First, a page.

Articles of the Day 11/21/13
Q. I see that you are adamant that the Rapture will happen when a predetermined number of Gentiles come to faith in Christ. Whilst I agree with you in principle, that number will occur on a predetermined date. Therefore it stands to reason that the Rapture will occur on a specific date in time when a specific number of Gentiles has been saved. Or would you rather say that a specific number will come in on a specific date? Surely both points are valid?
A. Because God knows the day on which the Church will reach its predetermined number, then the date of the rapture is already known to Him.However, with us it’s a different story. We don’t know the predetermined number, we don’t know the current number, and we don’t know the rate of growth. Therefore no one on Earth can know the date of the rapture in advance.However, we are supposed to know from the signs we see around us that the time is near. We shouldn’t be in the dark about this and we shouldn’t be taken by surprise (1 Thes. 5:4)
I find the idea, by Jack Kelly, that it is really the number of Gentiles who accept Christ not necessarily a specific day very intriguing. How close are we? 10, 50, 1000, 1 million, no one knows.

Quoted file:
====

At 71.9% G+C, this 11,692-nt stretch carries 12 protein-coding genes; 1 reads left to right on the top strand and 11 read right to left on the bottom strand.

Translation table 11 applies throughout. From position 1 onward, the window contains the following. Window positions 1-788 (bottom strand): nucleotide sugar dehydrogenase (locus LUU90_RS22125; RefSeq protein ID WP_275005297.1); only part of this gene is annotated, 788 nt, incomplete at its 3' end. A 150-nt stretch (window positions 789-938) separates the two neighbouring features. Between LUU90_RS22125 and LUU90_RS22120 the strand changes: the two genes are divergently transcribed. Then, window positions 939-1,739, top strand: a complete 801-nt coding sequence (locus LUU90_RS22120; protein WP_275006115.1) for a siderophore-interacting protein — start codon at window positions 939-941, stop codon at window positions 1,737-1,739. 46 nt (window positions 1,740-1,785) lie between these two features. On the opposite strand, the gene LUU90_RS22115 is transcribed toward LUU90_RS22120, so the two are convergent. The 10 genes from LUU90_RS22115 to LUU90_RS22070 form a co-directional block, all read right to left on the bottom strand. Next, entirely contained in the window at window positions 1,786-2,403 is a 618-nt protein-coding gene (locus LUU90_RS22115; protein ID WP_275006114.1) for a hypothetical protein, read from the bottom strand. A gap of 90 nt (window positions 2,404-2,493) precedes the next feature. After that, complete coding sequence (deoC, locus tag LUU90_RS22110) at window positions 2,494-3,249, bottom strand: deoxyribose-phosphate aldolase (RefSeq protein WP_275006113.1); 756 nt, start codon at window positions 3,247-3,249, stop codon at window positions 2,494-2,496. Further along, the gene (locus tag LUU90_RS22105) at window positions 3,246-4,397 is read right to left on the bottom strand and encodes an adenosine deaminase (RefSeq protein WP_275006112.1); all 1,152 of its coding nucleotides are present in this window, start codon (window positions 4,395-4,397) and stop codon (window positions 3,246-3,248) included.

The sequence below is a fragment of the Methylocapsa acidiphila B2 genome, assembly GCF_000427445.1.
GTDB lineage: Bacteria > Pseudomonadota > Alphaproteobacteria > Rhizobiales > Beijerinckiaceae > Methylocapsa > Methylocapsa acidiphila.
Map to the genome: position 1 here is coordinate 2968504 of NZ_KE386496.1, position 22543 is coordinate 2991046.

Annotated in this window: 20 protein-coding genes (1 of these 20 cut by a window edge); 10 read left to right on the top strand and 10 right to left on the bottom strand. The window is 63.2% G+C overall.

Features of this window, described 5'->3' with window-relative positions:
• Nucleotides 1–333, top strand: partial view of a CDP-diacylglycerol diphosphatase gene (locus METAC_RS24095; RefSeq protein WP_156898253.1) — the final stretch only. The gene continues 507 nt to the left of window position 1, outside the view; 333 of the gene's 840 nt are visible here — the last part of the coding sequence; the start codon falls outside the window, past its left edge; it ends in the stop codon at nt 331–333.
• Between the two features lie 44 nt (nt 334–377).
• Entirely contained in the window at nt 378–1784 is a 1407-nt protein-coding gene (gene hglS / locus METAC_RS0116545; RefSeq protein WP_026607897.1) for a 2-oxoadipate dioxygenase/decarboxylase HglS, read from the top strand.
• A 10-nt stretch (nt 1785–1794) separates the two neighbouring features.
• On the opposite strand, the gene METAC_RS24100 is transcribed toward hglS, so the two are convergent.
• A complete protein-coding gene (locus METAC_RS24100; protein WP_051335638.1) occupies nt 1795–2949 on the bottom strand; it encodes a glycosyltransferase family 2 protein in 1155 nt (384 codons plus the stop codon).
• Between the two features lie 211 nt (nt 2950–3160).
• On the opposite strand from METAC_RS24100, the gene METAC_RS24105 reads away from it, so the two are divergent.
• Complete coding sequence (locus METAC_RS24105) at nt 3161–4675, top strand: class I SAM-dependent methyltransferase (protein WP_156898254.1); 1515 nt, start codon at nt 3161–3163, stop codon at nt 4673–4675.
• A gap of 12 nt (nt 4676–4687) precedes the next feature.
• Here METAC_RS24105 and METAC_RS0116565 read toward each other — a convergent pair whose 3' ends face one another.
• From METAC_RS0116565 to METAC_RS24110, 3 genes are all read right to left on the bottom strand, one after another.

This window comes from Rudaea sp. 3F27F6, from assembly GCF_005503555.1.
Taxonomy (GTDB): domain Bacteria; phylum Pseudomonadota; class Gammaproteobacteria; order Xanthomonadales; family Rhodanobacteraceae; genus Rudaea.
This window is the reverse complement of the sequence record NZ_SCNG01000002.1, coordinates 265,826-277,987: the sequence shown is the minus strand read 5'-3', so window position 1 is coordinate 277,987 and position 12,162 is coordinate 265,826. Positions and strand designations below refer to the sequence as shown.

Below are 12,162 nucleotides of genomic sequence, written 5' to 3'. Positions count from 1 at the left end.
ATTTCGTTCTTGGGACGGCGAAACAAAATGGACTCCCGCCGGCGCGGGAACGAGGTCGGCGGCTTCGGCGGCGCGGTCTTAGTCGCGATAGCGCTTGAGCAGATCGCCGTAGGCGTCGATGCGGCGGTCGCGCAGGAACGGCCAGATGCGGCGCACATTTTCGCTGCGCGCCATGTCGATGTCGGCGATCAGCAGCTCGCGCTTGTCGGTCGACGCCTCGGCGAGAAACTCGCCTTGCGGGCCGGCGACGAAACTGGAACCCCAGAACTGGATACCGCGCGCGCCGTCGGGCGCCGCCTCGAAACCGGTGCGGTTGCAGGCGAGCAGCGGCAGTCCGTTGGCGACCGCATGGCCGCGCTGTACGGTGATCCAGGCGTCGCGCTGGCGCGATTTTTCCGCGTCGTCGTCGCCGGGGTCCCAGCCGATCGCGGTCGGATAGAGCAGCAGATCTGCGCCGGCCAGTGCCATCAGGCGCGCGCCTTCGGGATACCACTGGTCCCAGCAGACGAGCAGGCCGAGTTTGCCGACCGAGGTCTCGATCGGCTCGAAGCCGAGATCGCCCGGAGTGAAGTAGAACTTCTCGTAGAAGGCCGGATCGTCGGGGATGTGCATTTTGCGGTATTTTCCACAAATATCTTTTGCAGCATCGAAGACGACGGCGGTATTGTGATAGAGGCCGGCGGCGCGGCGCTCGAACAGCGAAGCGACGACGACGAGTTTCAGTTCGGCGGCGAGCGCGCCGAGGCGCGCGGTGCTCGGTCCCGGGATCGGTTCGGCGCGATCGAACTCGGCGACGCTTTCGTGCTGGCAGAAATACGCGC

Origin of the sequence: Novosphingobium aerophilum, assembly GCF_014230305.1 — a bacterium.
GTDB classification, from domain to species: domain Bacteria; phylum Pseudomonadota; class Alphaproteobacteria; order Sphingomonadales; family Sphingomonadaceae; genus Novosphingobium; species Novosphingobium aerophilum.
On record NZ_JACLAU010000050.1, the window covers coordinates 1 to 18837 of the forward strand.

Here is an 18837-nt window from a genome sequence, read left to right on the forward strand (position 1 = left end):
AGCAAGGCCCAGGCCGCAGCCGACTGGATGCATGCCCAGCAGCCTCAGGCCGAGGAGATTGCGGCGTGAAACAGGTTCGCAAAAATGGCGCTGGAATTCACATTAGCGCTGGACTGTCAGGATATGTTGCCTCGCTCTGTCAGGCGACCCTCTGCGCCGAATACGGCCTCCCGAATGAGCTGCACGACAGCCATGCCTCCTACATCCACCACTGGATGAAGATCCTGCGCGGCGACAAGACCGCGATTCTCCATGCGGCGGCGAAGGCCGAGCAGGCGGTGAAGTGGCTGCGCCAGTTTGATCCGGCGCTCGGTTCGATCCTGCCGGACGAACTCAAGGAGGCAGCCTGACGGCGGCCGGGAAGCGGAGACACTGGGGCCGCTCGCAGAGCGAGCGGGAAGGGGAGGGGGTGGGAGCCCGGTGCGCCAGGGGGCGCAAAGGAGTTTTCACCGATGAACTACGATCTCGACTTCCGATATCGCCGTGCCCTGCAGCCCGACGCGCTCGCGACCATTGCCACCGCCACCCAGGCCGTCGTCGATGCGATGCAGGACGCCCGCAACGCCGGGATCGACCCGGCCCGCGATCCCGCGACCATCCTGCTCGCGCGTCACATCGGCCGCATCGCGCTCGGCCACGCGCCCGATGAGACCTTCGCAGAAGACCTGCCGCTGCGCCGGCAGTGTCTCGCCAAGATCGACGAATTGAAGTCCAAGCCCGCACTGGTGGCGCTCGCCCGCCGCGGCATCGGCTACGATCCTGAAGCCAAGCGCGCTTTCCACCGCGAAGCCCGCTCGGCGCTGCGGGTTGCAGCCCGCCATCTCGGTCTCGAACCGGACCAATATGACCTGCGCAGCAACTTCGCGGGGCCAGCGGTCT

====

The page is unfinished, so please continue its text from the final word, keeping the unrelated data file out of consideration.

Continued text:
Message sending by Iran. Do the lame deal or else.
He said that Alborz destroyer and Bandar Abbas helicopter-carrier warship will accompany Younus in the Navy’s important extraterritorial mission. “The Navy’s 28th Flotilla will berth at Mumbai and Colombo ports during its voyage,” he added.
The more frequent deployments around the Gulf of Aden do not usually have a submarine escort, at least one that is usually announced. However, the inclusion of the Tareq-class submarine on this mission could very well just be due to the fact that it has little other purpose. Iran has three such Tareq-class submarines, which are really 877EKM Kilo-class diesel-electric submarines that Iran purchased from Russia in the late 1980s and 1990s. Although it reportedly paid about US$600 million for each of them, they are uniquely unsuited to Iran’s maritime environment. Specifically, the Persian Gulf’s shallow depth means the heavy submarines cannot operate in most of it.
The Iranian negotiators face the delegations of six world powers in Geneva Thursday, Nov. 21, with strict orders not to give ground on the two major sticking points holding up a first-step deal on their nuclear program: The heavy water reactor under construction at Arak for producing plutonium and Iran’s “right” to uranium enrichment. If Iran gains those two points, whatever concessions its negotiators may come up with are worthless, because they will leave Tehran in possession of two optional nuclear weaponizing tracks instead of one – plutonium as well as enriched uranium.
Arak is their backup plan, thus making it one of the main targets on Israel’s list.
Odd that this happens all of the sudden. I think there is some message sending by Iran here.
Really not too surprised by this. Their whole Middle East policy lacks coherence, vision, and leadership.